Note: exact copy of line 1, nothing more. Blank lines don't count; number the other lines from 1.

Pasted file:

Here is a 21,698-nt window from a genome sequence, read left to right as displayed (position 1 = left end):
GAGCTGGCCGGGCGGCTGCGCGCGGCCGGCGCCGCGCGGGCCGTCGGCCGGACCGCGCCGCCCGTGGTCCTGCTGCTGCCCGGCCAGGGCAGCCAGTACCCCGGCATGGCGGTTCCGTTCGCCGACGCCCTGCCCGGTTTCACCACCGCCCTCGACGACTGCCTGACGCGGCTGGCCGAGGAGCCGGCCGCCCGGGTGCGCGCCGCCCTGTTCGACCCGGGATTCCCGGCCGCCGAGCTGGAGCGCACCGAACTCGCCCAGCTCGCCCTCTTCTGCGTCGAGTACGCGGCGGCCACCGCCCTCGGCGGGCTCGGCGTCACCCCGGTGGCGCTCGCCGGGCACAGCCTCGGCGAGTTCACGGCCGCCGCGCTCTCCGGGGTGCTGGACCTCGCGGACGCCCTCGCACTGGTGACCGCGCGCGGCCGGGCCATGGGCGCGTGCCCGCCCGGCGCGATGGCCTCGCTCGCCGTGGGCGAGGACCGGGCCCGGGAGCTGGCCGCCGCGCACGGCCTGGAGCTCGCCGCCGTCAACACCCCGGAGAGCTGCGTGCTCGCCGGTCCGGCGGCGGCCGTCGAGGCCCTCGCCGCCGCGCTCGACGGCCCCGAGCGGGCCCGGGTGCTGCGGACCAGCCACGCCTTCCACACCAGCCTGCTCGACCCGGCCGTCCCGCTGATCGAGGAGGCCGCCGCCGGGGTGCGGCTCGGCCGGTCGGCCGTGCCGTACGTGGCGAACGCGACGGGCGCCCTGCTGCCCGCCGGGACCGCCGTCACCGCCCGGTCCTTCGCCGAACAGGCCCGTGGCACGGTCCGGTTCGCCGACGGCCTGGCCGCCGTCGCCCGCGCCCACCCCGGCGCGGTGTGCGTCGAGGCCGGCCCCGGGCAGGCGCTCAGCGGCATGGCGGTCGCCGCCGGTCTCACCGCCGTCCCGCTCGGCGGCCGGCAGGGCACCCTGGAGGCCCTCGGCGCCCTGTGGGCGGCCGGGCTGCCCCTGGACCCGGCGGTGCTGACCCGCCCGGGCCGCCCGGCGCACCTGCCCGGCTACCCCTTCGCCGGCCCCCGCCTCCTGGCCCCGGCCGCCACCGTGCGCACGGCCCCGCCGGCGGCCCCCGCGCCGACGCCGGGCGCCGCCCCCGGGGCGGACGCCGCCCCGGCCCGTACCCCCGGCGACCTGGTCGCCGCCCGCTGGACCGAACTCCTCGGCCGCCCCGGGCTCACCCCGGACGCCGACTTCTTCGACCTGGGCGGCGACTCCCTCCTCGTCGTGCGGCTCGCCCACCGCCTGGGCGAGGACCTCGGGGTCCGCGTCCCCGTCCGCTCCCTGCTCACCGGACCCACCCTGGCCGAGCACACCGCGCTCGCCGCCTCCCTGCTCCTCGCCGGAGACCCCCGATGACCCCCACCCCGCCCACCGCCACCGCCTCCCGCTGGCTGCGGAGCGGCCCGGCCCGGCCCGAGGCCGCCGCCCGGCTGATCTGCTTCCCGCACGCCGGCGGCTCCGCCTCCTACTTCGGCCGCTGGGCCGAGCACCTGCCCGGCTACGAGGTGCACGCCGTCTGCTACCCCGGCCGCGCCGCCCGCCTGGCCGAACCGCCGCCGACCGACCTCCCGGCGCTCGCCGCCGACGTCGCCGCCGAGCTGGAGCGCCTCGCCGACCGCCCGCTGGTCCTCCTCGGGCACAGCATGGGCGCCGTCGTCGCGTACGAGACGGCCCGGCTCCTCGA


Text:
Here is a 21,698-nt window from a genome sequence, read left to right as displayed (position 1 = left end):